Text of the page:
There has never been a true “world order,” Kissinger observes. For most of history, civilizations defined their own concepts of order. Each considered itself the center of the world and envisioned its distinct principles as universally relevant. China conceived of a global cultural hierarchy with the Emperor at its pinnacle. In Europe, Rome imagined itself surrounded by barbarians; when Rome fragmented, European peoples refined a concept of an equilibrium of sovereign states and sought to export it across the world. Islam, in its early centuries, considered itself the world’s sole legitimate political unit, destined to expand indefinitely until the world was brought into harmony by religious principles. The United States was born of a conviction about the universal applicability of democracy—a conviction that has guided its policies ever since.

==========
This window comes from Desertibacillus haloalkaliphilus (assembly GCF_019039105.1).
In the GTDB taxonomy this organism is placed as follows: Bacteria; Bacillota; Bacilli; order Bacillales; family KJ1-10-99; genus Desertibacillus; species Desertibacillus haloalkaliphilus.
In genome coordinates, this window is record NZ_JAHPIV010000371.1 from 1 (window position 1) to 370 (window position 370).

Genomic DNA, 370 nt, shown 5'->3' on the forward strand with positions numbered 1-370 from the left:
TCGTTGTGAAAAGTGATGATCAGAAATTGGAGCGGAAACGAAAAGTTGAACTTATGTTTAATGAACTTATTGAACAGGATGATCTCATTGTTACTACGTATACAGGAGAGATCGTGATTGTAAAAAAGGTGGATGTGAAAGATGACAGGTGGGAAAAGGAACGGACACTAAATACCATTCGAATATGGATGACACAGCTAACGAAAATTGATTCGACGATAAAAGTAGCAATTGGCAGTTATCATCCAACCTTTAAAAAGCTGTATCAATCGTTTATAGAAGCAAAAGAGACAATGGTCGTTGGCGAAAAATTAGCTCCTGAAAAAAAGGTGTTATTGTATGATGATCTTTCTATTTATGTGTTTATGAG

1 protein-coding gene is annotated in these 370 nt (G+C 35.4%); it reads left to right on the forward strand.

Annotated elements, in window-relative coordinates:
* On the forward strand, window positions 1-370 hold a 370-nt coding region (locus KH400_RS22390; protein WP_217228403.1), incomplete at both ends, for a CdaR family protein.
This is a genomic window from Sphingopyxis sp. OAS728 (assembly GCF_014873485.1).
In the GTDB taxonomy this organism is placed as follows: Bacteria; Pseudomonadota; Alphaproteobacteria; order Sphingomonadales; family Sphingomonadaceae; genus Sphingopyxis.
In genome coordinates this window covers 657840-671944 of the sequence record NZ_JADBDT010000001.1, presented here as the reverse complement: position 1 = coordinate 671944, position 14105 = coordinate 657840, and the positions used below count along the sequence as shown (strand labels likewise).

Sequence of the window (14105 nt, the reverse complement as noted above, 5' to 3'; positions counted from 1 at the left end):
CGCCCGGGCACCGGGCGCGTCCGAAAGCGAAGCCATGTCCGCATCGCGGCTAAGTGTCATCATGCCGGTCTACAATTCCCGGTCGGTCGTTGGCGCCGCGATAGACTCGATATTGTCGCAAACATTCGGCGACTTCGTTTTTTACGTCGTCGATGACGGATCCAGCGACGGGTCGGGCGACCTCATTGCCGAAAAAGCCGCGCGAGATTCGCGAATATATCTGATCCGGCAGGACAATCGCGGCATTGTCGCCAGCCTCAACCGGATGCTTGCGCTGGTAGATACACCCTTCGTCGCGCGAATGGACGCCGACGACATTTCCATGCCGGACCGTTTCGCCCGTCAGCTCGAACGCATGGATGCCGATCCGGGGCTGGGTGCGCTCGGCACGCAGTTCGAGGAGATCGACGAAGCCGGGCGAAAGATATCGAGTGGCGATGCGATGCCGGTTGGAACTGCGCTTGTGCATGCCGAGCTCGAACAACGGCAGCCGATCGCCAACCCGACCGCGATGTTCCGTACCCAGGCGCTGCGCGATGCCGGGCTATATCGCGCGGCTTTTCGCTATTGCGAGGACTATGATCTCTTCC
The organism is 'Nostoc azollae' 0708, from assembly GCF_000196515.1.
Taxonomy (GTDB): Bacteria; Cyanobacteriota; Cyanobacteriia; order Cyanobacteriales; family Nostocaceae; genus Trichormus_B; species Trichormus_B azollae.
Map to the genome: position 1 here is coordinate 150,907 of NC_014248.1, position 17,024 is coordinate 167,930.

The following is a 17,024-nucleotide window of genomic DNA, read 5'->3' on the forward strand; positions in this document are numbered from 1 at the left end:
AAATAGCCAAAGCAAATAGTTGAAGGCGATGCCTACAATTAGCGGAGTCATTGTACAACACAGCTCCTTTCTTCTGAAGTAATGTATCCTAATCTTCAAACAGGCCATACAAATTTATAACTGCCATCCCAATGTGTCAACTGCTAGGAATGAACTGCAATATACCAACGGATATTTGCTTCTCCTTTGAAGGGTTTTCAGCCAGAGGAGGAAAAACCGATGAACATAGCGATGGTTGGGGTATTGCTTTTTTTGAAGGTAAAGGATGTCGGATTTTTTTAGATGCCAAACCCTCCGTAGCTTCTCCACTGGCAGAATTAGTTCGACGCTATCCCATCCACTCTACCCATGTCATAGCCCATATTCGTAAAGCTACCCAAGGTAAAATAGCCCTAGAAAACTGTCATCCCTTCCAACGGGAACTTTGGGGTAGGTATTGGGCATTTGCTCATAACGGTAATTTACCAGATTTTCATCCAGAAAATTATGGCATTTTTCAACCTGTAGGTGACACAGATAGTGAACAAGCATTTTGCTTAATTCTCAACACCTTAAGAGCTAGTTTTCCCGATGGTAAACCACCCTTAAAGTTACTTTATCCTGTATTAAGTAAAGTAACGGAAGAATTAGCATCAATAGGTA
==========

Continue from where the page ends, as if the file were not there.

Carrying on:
James Gorman: Best books of 2014

James Gorman, chairman and CEO of Morgan Stanley

Best books of 2014: The Boys in the Boat

The Boys in the Boat: Nine Americans and Their Epic Quest for Gold at the 1936 Olympics by Daniel James Brown

For readers of Unbroken, out of the depths of the Depression comes an irresistible story about beating the odds and finding hope in the most desperate of times—the improbable, intimate account of how nine working-class boys from the American West showed the world at the 1936 Olympics in Berlin what true grit really meant.

It was an unlikely quest from the start. With a team composed of the sons of loggers, shipyard workers, and farmers, the University of Washington’s eight-oar crew team was never expected to defeat the elite teams of the East Coast and Great Britain, yet they did, going on to shock the world by defeating the German team rowing for Adolf Hitler. The emotional heart of the tale lies with Joe Rantz, a teenager without family or prospects, who rows not only to regain his shattered self-regard but also to find a real place for himself in the world. Drawing on the boys’ own journals and vivid memories of a once-in-a-lifetime shared dream, Brown has created an unforgettable portrait of an era, a celebration of a remarkable achievement, and a chronicle of one extraordinary young man’s personal quest.

Best books of 2014: Final Rounds

Final Rounds: A Father, A Son, The Golf Journey of a Lifetime by James Dodson

James Dodson always felt closest to his father while they